Robert Field (Editor): “[This] was an interesting show, in that Gary Jones, who was second unit director for the first season… [shot] the bulk of that chariot race because the main unit director shot just enough of the principles during those pieces of action and said, ‘Hey, I’m done.’ Second unit stepped in and provided about 75% of that entire sequence. As you might imagine, a sequence like that requires a lot of footage to cover because there is so much going on… They were having bad weather, as well. I know that Lucy [Lawless] herself has referred to that episode as being the most difficult and unhappy experience she has had on the show because she was wet and cold and in and out of the chariot and freezing her rear end off. They had rain problems, and the second unit took three or four weeks to complete on that show altogether because of the various delays and difficulties they had. But it ended up being a good show. It was my first show, so it was a nail-biter for me. But, it turned out well.” (Whoosh! Interview – August 1997)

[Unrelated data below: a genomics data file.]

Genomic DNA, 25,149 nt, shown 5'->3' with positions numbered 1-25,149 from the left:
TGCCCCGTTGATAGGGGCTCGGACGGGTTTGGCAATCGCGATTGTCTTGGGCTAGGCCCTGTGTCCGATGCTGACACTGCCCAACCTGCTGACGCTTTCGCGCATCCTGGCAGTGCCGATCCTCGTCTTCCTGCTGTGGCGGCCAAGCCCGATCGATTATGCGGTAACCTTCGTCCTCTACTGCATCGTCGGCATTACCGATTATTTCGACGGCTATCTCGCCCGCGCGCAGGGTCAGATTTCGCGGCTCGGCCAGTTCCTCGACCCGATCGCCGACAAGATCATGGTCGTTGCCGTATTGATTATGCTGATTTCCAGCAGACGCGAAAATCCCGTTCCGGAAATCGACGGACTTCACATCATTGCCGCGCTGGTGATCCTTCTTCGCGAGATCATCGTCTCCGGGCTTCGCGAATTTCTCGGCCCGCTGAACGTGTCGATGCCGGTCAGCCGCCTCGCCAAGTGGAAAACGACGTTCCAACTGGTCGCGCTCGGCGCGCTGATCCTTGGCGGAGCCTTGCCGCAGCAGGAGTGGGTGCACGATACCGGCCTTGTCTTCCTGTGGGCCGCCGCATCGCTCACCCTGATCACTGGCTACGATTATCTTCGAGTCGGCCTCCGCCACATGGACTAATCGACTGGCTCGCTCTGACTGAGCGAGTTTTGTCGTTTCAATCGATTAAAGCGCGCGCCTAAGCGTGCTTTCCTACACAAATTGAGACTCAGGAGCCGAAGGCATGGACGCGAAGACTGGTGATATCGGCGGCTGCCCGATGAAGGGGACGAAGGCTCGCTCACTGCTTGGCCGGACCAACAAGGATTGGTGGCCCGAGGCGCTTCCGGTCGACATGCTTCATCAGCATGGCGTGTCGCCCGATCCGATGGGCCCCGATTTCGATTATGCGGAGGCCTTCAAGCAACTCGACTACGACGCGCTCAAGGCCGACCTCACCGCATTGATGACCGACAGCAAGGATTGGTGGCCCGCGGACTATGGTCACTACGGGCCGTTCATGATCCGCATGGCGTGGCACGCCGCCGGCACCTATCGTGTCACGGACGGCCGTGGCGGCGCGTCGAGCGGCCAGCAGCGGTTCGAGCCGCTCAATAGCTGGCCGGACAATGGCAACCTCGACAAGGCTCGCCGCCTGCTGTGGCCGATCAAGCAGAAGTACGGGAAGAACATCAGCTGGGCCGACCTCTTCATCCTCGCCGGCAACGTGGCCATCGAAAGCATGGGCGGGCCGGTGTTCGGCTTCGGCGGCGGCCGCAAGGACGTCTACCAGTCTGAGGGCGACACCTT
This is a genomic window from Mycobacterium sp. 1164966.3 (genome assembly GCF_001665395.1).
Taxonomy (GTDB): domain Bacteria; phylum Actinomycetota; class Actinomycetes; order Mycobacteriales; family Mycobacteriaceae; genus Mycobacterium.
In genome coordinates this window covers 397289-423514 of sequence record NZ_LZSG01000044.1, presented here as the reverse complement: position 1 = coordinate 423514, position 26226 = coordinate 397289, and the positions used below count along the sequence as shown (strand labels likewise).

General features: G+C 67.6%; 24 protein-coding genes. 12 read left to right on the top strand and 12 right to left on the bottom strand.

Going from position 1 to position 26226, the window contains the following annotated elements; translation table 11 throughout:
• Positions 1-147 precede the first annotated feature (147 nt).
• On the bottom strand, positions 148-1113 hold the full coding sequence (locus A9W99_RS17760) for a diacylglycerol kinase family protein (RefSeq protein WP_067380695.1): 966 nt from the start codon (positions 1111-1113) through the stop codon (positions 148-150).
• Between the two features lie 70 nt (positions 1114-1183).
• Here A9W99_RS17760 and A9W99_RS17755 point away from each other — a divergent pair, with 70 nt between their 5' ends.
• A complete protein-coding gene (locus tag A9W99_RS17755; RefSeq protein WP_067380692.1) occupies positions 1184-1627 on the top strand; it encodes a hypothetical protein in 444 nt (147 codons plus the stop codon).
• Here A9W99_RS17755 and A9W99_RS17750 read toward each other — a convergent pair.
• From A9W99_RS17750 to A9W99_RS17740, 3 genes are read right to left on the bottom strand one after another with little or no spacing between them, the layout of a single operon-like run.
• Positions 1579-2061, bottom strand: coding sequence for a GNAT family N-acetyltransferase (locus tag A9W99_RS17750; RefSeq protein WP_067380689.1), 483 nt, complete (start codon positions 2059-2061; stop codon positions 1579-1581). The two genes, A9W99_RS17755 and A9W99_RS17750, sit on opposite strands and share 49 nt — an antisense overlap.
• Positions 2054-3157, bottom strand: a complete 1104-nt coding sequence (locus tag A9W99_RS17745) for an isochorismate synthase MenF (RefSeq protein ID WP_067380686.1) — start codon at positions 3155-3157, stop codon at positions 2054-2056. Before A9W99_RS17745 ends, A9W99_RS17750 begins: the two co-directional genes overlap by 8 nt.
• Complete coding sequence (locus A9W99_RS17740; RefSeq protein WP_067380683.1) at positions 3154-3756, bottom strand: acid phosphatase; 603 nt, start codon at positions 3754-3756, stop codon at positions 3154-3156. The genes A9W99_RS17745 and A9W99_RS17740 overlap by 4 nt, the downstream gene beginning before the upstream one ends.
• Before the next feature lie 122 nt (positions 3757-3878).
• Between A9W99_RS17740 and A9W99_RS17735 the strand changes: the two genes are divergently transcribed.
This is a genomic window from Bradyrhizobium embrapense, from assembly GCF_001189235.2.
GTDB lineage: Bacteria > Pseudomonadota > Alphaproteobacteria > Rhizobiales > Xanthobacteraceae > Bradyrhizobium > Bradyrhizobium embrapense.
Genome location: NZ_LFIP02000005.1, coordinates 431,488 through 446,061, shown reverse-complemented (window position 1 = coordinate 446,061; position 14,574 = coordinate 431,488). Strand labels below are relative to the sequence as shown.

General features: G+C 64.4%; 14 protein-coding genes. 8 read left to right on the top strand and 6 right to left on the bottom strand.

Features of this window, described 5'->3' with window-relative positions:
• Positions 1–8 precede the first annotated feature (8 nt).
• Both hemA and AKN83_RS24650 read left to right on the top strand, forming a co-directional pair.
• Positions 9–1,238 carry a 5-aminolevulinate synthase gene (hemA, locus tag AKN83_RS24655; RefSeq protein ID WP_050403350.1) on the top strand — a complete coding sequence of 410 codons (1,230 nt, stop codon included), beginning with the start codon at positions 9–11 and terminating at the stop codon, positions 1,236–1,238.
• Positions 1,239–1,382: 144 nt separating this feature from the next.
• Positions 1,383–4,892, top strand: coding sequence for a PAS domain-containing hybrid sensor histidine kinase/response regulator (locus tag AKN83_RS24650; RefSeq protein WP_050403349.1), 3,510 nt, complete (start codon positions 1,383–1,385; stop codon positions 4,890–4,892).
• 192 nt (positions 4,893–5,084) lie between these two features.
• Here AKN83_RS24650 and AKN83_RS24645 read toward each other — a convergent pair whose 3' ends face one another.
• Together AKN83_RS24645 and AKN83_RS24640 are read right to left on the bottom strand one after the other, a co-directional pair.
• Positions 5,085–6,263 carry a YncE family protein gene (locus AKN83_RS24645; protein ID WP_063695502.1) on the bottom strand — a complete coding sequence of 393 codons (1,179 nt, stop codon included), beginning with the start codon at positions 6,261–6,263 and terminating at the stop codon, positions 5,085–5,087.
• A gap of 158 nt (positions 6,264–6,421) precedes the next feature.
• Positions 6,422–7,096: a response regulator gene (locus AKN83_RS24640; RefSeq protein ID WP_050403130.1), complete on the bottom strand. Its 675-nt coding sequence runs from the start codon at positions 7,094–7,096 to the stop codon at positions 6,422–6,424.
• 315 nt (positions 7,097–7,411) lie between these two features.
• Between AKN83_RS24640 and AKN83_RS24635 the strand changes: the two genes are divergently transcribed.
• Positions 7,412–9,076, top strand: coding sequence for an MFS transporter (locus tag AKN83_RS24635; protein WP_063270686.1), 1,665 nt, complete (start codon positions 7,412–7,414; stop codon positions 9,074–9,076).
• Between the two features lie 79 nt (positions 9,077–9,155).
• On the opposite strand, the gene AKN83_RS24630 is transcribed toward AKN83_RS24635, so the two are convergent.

Lucy Lawless (Actor, Xena): “[I remember] the cold! It wasn’t actually the coldest day of the year, but it was the coldest shoot, because we were on water, we were getting water blown up into our faces, the wind as we charged through it on these real chariots was just horrendous. And I just remember huddling down in my coat – because we didn’t have those big Michigan goose-downs at the time – and saying, “This too shall pass, this too shall pass.’… People may guess that I was remembering childbirth [during the arrow removal scene], and the not submitting to the pain because there’s no other choice than to get through this. You know, these things have got to be done. So I just drew on that experience for that scene.” (The Official Guide To The Xenaverse by Robert Weisbrot – 1998)
Come back next Thursday for the next two episodes! And tune in tomorrow for the start of a new new series of posts on an all new Film Friday!